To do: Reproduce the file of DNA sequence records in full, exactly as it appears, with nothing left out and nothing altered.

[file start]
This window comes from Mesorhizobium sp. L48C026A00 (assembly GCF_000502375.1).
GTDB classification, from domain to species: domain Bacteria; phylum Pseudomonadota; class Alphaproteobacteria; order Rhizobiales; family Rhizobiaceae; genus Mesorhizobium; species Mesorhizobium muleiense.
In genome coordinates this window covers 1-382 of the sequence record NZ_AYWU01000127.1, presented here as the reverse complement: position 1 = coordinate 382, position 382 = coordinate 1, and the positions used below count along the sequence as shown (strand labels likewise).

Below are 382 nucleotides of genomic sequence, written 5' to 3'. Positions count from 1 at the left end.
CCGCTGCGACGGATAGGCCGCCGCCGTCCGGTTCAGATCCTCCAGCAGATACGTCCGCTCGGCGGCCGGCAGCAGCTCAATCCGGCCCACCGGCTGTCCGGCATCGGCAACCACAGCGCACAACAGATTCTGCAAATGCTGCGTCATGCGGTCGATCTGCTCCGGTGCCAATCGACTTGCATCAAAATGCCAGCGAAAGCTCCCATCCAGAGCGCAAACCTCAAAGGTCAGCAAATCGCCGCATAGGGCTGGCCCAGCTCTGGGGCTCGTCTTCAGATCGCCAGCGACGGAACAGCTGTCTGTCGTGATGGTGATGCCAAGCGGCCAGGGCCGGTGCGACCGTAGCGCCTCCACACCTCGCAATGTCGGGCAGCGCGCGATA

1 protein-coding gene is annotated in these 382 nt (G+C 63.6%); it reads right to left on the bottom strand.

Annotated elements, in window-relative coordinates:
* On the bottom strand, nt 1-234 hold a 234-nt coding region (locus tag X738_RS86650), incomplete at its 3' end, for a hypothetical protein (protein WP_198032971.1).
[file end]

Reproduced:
This window comes from Mesorhizobium sp. L48C026A00 (assembly GCF_000502375.1).
GTDB classification, from domain to species: domain Bacteria; phylum Pseudomonadota; class Alphaproteobacteria; order Rhizobiales; family Rhizobiaceae; genus Mesorhizobium; species Mesorhizobium muleiense.
In genome coordinates this window covers 1-382 of the sequence record NZ_AYWU01000127.1, presented here as the reverse complement: position 1 = coordinate 382, position 382 = coordinate 1, and the positions used below count along the sequence as shown (strand labels likewise).

Below are 382 nucleotides of genomic sequence, written 5' to 3'. Positions count from 1 at the left end.
CCGCTGCGACGGATAGGCCGCCGCCGTCCGGTTCAGATCCTCCAGCAGATACGTCCGCTCGGCGGCCGGCAGCAGCTCAATCCGGCCCACCGGCTGTCCGGCATCGGCAACCACAGCGCACAACAGATTCTGCAAATGCTGCGTCATGCGGTCGATCTGCTCCGGTGCCAATCGACTTGCATCAAAATGCCAGCGAAAGCTCCCATCCAGAGCGCAAACCTCAAAGGTCAGCAAATCGCCGCATAGGGCTGGCCCAGCTCTGGGGCTCGTCTTCAGATCGCCAGCGACGGAACAGCTGTCTGTCGTGATGGTGATGCCAAGCGGCCAGGGCCGGTGCGACCGTAGCGCCTCCACACCTCGCAATGTCGGGCAGCGCGCGATA

1 protein-coding gene is annotated in these 382 nt (G+C 63.6%); it reads right to left on the bottom strand.

Annotated elements, in window-relative coordinates:
* On the bottom strand, nt 1-234 hold a 234-nt coding region (locus tag X738_RS86650), incomplete at its 3' end, for a hypothetical protein (protein WP_198032971.1).